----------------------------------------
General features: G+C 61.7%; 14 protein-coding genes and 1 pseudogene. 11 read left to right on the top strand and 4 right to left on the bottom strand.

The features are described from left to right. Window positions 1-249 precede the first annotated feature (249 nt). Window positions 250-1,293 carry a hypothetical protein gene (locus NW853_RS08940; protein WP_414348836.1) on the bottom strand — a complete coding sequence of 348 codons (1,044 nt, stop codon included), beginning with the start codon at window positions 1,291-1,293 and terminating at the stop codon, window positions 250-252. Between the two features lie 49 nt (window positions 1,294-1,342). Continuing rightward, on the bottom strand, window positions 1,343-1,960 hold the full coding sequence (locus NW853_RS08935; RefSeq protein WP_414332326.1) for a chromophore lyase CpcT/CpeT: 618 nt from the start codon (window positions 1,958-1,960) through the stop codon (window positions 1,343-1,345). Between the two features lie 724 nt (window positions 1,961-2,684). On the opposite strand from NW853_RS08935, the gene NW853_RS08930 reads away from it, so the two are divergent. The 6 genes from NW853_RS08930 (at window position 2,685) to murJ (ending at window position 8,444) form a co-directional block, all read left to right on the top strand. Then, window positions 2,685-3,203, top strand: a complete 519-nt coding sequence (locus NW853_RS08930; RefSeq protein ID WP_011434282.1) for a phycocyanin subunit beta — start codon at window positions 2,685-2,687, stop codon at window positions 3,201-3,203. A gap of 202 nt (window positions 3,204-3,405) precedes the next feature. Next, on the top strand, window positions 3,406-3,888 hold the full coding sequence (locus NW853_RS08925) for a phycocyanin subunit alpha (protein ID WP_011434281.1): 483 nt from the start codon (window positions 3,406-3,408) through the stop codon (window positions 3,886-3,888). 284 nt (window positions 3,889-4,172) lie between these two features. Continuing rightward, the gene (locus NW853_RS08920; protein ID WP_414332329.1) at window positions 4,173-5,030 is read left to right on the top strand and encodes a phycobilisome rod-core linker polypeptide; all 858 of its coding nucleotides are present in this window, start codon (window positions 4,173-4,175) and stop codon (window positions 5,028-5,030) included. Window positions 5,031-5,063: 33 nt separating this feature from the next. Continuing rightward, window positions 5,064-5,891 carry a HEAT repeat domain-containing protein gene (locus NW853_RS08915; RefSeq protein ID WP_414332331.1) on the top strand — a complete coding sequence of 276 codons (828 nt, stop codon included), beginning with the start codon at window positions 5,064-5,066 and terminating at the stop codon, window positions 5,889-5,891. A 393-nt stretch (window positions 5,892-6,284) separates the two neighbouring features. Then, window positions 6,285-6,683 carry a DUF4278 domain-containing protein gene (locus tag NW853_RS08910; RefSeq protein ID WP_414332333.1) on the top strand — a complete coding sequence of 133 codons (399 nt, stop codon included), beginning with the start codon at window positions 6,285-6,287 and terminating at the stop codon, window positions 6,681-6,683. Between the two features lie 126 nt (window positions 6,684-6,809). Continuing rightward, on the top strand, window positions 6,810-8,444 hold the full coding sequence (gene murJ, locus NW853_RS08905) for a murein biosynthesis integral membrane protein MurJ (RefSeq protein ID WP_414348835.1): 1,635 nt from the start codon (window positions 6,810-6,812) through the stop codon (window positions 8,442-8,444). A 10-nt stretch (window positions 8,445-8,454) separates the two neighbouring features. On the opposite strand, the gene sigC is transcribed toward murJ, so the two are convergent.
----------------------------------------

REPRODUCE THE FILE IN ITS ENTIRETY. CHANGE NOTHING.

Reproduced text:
General features: G+C 61.7%; 14 protein-coding genes and 1 pseudogene. 11 read left to right on the top strand and 4 right to left on the bottom strand.

The features are described from left to right. Window positions 1-249 precede the first annotated feature (249 nt). Window positions 250-1,293 carry a hypothetical protein gene (locus NW853_RS08940; protein WP_414348836.1) on the bottom strand — a complete coding sequence of 348 codons (1,044 nt, stop codon included), beginning with the start codon at window positions 1,291-1,293 and terminating at the stop codon, window positions 250-252. Between the two features lie 49 nt (window positions 1,294-1,342). Continuing rightward, on the bottom strand, window positions 1,343-1,960 hold the full coding sequence (locus NW853_RS08935; RefSeq protein WP_414332326.1) for a chromophore lyase CpcT/CpeT: 618 nt from the start codon (window positions 1,958-1,960) through the stop codon (window positions 1,343-1,345). Between the two features lie 724 nt (window positions 1,961-2,684). On the opposite strand from NW853_RS08935, the gene NW853_RS08930 reads away from it, so the two are divergent. The 6 genes from NW853_RS08930 (at window position 2,685) to murJ (ending at window position 8,444) form a co-directional block, all read left to right on the top strand. Then, window positions 2,685-3,203, top strand: a complete 519-nt coding sequence (locus NW853_RS08930; RefSeq protein ID WP_011434282.1) for a phycocyanin subunit beta — start codon at window positions 2,685-2,687, stop codon at window positions 3,201-3,203. A gap of 202 nt (window positions 3,204-3,405) precedes the next feature. Next, on the top strand, window positions 3,406-3,888 hold the full coding sequence (locus NW853_RS08925) for a phycocyanin subunit alpha (protein ID WP_011434281.1): 483 nt from the start codon (window positions 3,406-3,408) through the stop codon (window positions 3,886-3,888). 284 nt (window positions 3,889-4,172) lie between these two features. Continuing rightward, the gene (locus NW853_RS08920; protein ID WP_414332329.1) at window positions 4,173-5,030 is read left to right on the top strand and encodes a phycobilisome rod-core linker polypeptide; all 858 of its coding nucleotides are present in this window, start codon (window positions 4,173-4,175) and stop codon (window positions 5,028-5,030) included. Window positions 5,031-5,063: 33 nt separating this feature from the next. Continuing rightward, window positions 5,064-5,891 carry a HEAT repeat domain-containing protein gene (locus NW853_RS08915; RefSeq protein ID WP_414332331.1) on the top strand — a complete coding sequence of 276 codons (828 nt, stop codon included), beginning with the start codon at window positions 5,064-5,066 and terminating at the stop codon, window positions 5,889-5,891. A 393-nt stretch (window positions 5,892-6,284) separates the two neighbouring features. Then, window positions 6,285-6,683 carry a DUF4278 domain-containing protein gene (locus tag NW853_RS08910; RefSeq protein ID WP_414332333.1) on the top strand — a complete coding sequence of 133 codons (399 nt, stop codon included), beginning with the start codon at window positions 6,285-6,287 and terminating at the stop codon, window positions 6,681-6,683. Between the two features lie 126 nt (window positions 6,684-6,809). Continuing rightward, on the top strand, window positions 6,810-8,444 hold the full coding sequence (gene murJ, locus NW853_RS08905) for a murein biosynthesis integral membrane protein MurJ (RefSeq protein ID WP_414348835.1): 1,635 nt from the start codon (window positions 6,810-6,812) through the stop codon (window positions 8,442-8,444). A 10-nt stretch (window positions 8,445-8,454) separates the two neighbouring features. On the opposite strand, the gene sigC is transcribed toward murJ, so the two are convergent.